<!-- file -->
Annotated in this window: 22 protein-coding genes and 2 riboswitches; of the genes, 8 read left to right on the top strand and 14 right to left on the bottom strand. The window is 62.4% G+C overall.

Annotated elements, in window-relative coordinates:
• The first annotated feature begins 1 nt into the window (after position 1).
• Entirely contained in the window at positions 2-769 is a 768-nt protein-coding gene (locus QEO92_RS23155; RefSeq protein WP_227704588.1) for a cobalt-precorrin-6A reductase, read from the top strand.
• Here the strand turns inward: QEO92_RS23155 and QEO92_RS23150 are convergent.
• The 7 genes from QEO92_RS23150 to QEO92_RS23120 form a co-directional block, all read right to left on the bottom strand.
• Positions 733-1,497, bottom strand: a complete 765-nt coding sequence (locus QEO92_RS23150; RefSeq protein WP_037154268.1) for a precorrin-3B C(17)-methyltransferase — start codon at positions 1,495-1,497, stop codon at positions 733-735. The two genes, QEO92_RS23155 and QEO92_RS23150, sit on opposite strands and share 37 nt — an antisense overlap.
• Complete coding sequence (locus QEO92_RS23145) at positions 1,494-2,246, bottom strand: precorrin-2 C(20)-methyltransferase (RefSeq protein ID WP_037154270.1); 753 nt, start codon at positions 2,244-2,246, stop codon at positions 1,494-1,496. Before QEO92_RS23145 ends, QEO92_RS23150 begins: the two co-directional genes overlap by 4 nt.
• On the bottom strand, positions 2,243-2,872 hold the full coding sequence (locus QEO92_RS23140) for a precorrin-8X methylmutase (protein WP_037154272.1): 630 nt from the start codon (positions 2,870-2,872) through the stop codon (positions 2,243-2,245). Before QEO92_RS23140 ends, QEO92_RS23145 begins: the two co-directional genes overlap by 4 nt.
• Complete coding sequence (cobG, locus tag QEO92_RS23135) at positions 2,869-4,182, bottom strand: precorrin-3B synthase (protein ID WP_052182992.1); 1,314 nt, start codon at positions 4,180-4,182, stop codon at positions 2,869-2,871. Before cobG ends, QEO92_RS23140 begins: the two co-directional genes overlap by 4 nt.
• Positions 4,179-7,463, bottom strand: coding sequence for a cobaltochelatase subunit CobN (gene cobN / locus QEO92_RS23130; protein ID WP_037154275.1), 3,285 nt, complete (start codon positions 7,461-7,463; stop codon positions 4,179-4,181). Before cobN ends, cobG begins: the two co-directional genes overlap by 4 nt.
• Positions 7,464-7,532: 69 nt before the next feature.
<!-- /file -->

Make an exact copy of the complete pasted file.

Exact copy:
Annotated in this window: 22 protein-coding genes and 2 riboswitches; of the genes, 8 read left to right on the top strand and 14 right to left on the bottom strand. The window is 62.4% G+C overall.

Annotated elements, in window-relative coordinates:
• The first annotated feature begins 1 nt into the window (after position 1).
• Entirely contained in the window at positions 2-769 is a 768-nt protein-coding gene (locus QEO92_RS23155; RefSeq protein WP_227704588.1) for a cobalt-precorrin-6A reductase, read from the top strand.
• Here the strand turns inward: QEO92_RS23155 and QEO92_RS23150 are convergent.
• The 7 genes from QEO92_RS23150 to QEO92_RS23120 form a co-directional block, all read right to left on the bottom strand.
• Positions 733-1,497, bottom strand: a complete 765-nt coding sequence (locus QEO92_RS23150; RefSeq protein WP_037154268.1) for a precorrin-3B C(17)-methyltransferase — start codon at positions 1,495-1,497, stop codon at positions 733-735. The two genes, QEO92_RS23155 and QEO92_RS23150, sit on opposite strands and share 37 nt — an antisense overlap.
• Complete coding sequence (locus QEO92_RS23145) at positions 1,494-2,246, bottom strand: precorrin-2 C(20)-methyltransferase (RefSeq protein ID WP_037154270.1); 753 nt, start codon at positions 2,244-2,246, stop codon at positions 1,494-1,496. Before QEO92_RS23145 ends, QEO92_RS23150 begins: the two co-directional genes overlap by 4 nt.
• On the bottom strand, positions 2,243-2,872 hold the full coding sequence (locus QEO92_RS23140) for a precorrin-8X methylmutase (protein WP_037154272.1): 630 nt from the start codon (positions 2,870-2,872) through the stop codon (positions 2,243-2,245). Before QEO92_RS23140 ends, QEO92_RS23145 begins: the two co-directional genes overlap by 4 nt.
• Complete coding sequence (cobG, locus tag QEO92_RS23135) at positions 2,869-4,182, bottom strand: precorrin-3B synthase (protein ID WP_052182992.1); 1,314 nt, start codon at positions 4,180-4,182, stop codon at positions 2,869-2,871. Before cobG ends, QEO92_RS23140 begins: the two co-directional genes overlap by 4 nt.
• Positions 4,179-7,463, bottom strand: coding sequence for a cobaltochelatase subunit CobN (gene cobN / locus QEO92_RS23130; protein ID WP_037154275.1), 3,285 nt, complete (start codon positions 7,461-7,463; stop codon positions 4,179-4,181). Before cobN ends, cobG begins: the two co-directional genes overlap by 4 nt.
• Positions 7,464-7,532: 69 nt before the next feature.